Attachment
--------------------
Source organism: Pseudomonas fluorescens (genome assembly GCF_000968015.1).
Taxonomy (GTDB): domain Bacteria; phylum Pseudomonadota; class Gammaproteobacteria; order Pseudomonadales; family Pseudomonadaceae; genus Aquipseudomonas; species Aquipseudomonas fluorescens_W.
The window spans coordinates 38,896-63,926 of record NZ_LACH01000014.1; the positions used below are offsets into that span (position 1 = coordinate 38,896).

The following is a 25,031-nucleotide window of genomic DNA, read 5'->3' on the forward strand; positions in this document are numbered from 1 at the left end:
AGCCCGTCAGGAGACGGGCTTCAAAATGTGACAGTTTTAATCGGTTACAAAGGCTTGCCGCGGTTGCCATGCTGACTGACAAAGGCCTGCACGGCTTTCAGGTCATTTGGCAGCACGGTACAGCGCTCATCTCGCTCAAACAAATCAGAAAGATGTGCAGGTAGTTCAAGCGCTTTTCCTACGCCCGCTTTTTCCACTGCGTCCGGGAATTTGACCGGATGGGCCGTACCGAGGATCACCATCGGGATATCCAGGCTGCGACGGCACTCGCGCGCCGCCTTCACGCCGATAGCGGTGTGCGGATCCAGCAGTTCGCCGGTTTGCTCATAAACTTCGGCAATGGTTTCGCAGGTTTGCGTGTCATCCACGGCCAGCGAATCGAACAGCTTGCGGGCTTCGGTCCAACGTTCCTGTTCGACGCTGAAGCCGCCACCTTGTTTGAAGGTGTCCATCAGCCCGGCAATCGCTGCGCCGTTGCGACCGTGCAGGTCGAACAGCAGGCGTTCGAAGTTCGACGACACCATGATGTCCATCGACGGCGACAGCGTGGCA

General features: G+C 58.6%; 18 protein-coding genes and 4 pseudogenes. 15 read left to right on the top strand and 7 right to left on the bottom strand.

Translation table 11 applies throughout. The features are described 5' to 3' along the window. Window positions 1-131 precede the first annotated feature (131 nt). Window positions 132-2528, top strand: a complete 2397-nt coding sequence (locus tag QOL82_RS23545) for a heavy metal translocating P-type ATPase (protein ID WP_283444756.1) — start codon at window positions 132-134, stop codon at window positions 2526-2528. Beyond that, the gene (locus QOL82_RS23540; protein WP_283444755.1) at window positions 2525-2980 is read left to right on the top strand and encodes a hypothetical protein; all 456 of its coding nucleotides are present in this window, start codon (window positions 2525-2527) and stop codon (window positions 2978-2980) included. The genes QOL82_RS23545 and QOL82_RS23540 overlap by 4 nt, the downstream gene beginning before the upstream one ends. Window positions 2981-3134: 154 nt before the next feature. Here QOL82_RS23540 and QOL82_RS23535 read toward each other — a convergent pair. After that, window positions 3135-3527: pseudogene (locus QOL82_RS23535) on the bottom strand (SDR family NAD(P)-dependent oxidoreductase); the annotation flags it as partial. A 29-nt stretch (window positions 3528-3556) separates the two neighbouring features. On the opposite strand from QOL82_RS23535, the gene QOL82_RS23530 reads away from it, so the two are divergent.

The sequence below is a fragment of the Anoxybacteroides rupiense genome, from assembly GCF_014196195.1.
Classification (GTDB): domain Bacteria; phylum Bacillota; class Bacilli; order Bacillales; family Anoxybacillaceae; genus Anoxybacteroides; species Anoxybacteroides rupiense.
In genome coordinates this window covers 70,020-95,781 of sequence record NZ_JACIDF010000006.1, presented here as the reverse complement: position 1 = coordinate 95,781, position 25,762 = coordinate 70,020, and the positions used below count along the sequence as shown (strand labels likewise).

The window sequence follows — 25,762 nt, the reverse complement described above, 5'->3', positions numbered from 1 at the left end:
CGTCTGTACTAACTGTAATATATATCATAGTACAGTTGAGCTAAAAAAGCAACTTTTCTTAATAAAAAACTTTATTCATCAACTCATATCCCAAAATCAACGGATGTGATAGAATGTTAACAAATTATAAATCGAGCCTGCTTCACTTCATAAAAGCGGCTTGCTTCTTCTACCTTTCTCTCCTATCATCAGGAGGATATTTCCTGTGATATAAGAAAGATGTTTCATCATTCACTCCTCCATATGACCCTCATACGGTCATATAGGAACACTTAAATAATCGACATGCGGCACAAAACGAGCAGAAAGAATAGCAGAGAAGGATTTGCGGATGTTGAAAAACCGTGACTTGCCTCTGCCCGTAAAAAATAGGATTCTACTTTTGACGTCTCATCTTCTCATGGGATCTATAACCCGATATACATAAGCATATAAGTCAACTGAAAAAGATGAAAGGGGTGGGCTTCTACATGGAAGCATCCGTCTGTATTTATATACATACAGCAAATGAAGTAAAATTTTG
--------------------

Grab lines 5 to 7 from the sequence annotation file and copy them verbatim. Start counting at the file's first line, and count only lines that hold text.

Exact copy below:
AGCCCGTCAGGAGACGGGCTTCAAAATGTGACAGTTTTAATCGGTTACAAAGGCTTGCCGCGGTTGCCATGCTGACTGACAAAGGCCTGCACGGCTTTCAGGTCATTTGGCAGCACGGTACAGCGCTCATCTCGCTCAAACAAATCAGAAAGATGTGCAGGTAGTTCAAGCGCTTTTCCTACGCCCGCTTTTTCCACTGCGTCCGGGAATTTGACCGGATGGGCCGTACCGAGGATCACCATCGGGATATCCAGGCTGCGACGGCACTCGCGCGCCGCCTTCACGCCGATAGCGGTGTGCGGATCCAGCAGTTCGCCGGTTTGCTCATAAACTTCGGCAATGGTTTCGCAGGTTTGCGTGTCATCCACGGCCAGCGAATCGAACAGCTTGCGGGCTTCGGTCCAACGTTCCTGTTCGACGCTGAAGCCGCCACCTTGTTTGAAGGTGTCCATCAGCCCGGCAATCGCTGCGCCGTTGCGACCGTGCAGGTCGAACAGCAGGCGTTCGAAGTTCGACGACACCATGATGTCCATCGACGGCGACAGCGTGGCA

General features: G+C 58.6%; 18 protein-coding genes and 4 pseudogenes. 15 read left to right on the top strand and 7 right to left on the bottom strand.

Translation table 11 applies throughout. The features are described 5' to 3' along the window. Window positions 1-131 precede the first annotated feature (131 nt). Window positions 132-2528, top strand: a complete 2397-nt coding sequence (locus tag QOL82_RS23545) for a heavy metal translocating P-type ATPase (protein ID WP_283444756.1) — start codon at window positions 132-134, stop codon at window positions 2526-2528. Beyond that, the gene (locus QOL82_RS23540; protein WP_283444755.1) at window positions 2525-2980 is read left to right on the top strand and encodes a hypothetical protein; all 456 of its coding nucleotides are present in this window, start codon (window positions 2525-2527) and stop codon (window positions 2978-2980) included. The genes QOL82_RS23545 and QOL82_RS23540 overlap by 4 nt, the downstream gene beginning before the upstream one ends. Window positions 2981-3134: 154 nt before the next feature. Here QOL82_RS23540 and QOL82_RS23535 read toward each other — a convergent pair. After that, window positions 3135-3527: pseudogene (locus QOL82_RS23535) on the bottom strand (SDR family NAD(P)-dependent oxidoreductase); the annotation flags it as partial. A 29-nt stretch (window positions 3528-3556) separates the two neighbouring features. On the opposite strand from QOL82_RS23535, the gene QOL82_RS23530 reads away from it, so the two are divergent.